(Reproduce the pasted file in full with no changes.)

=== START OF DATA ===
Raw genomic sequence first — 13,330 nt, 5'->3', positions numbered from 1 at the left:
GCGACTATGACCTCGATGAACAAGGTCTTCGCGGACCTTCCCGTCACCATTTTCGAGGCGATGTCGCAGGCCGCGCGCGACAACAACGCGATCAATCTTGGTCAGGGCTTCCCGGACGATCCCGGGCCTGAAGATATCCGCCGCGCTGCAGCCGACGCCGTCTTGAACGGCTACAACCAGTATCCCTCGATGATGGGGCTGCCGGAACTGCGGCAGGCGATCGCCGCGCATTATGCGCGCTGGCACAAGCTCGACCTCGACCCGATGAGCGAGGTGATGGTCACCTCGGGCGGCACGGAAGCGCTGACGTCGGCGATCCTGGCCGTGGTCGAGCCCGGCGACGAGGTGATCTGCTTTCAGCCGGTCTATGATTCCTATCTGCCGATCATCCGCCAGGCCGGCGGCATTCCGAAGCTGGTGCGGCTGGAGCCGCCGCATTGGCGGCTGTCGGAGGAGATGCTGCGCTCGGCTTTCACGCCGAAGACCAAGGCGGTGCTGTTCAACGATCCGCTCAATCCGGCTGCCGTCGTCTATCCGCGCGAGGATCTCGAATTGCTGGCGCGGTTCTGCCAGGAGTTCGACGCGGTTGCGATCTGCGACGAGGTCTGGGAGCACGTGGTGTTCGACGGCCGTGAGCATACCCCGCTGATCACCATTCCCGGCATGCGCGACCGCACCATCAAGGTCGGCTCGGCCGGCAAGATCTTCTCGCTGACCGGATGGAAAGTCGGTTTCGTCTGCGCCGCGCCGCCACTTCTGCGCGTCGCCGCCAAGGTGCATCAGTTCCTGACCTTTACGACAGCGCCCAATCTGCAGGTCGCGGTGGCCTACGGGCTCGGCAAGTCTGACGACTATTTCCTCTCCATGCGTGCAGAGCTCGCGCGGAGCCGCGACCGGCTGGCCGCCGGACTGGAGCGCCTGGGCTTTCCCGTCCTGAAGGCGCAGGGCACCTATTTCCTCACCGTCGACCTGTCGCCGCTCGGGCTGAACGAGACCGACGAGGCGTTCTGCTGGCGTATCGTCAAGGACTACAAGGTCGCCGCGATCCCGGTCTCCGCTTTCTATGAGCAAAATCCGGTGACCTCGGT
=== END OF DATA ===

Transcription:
Raw genomic sequence first — 13,330 nt, 5'->3', positions numbered from 1 at the left:
GCGACTATGACCTCGATGAACAAGGTCTTCGCGGACCTTCCCGTCACCATTTTCGAGGCGATGTCGCAGGCCGCGCGCGACAACAACGCGATCAATCTTGGTCAGGGCTTCCCGGACGATCCCGGGCCTGAAGATATCCGCCGCGCTGCAGCCGACGCCGTCTTGAACGGCTACAACCAGTATCCCTCGATGATGGGGCTGCCGGAACTGCGGCAGGCGATCGCCGCGCATTATGCGCGCTGGCACAAGCTCGACCTCGACCCGATGAGCGAGGTGATGGTCACCTCGGGCGGCACGGAAGCGCTGACGTCGGCGATCCTGGCCGTGGTCGAGCCCGGCGACGAGGTGATCTGCTTTCAGCCGGTCTATGATTCCTATCTGCCGATCATCCGCCAGGCCGGCGGCATTCCGAAGCTGGTGCGGCTGGAGCCGCCGCATTGGCGGCTGTCGGAGGAGATGCTGCGCTCGGCTTTCACGCCGAAGACCAAGGCGGTGCTGTTCAACGATCCGCTCAATCCGGCTGCCGTCGTCTATCCGCGCGAGGATCTCGAATTGCTGGCGCGGTTCTGCCAGGAGTTCGACGCGGTTGCGATCTGCGACGAGGTCTGGGAGCACGTGGTGTTCGACGGCCGTGAGCATACCCCGCTGATCACCATTCCCGGCATGCGCGACCGCACCATCAAGGTCGGCTCGGCCGGCAAGATCTTCTCGCTGACCGGATGGAAAGTCGGTTTCGTCTGCGCCGCGCCGCCACTTCTGCGCGTCGCCGCCAAGGTGCATCAGTTCCTGACCTTTACGACAGCGCCCAATCTGCAGGTCGCGGTGGCCTACGGGCTCGGCAAGTCTGACGACTATTTCCTCTCCATGCGTGCAGAGCTCGCGCGGAGCCGCGACCGGCTGGCCGCCGGACTGGAGCGCCTGGGCTTTCCCGTCCTGAAGGCGCAGGGCACCTATTTCCTCACCGTCGACCTGTCGCCGCTCGGGCTGAACGAGACCGACGAGGCGTTCTGCTGGCGTATCGTCAAGGACTACAAGGTCGCCGCGATCCCGGTCTCCGCTTTCTATGAGCAAAATCCGGTGACCTCGGT